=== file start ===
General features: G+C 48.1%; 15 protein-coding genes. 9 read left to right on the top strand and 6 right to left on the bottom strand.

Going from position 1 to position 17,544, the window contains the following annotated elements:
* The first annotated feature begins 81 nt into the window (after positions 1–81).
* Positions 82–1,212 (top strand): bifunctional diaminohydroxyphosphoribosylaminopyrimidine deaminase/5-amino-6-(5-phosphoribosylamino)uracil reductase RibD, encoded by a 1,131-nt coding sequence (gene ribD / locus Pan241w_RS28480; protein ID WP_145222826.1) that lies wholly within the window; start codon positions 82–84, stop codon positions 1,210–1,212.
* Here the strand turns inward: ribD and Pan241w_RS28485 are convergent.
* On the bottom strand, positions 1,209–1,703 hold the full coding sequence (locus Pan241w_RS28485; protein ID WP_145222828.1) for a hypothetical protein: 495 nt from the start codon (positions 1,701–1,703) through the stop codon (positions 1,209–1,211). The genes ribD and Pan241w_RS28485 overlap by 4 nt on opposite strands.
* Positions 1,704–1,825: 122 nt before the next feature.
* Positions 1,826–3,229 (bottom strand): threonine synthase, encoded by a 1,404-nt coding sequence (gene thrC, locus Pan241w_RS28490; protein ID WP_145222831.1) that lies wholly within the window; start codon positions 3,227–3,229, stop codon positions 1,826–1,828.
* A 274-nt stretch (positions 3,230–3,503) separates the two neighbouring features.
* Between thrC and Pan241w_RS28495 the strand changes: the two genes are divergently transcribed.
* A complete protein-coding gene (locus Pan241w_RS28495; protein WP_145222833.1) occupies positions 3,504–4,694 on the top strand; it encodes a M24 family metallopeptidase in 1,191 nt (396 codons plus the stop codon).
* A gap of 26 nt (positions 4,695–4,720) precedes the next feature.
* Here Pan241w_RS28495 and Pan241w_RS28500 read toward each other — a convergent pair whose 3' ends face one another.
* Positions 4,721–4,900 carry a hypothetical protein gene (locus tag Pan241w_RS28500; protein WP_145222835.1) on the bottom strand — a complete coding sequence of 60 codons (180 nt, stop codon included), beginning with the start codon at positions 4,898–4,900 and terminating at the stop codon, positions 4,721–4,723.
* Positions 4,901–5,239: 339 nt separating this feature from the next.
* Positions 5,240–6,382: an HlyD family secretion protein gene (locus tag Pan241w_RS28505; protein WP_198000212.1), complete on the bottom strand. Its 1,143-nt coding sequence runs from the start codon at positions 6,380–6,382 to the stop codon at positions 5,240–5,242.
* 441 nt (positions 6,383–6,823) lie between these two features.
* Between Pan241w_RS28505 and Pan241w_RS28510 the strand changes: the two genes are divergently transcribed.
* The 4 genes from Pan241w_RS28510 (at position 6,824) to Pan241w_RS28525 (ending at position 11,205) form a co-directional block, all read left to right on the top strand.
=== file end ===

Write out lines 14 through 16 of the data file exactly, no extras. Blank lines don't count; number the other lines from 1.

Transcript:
* Positions 4,721–4,900 carry a hypothetical protein gene (locus tag Pan241w_RS28500; protein WP_145222835.1) on the bottom strand — a complete coding sequence of 60 codons (180 nt, stop codon included), beginning with the start codon at positions 4,898–4,900 and terminating at the stop codon, positions 4,721–4,723.
* Positions 4,901–5,239: 339 nt separating this feature from the next.
* Positions 5,240–6,382: an HlyD family secretion protein gene (locus tag Pan241w_RS28505; protein WP_198000212.1), complete on the bottom strand. Its 1,143-nt coding sequence runs from the start codon at positions 6,380–6,382 to the stop codon at positions 5,240–5,242.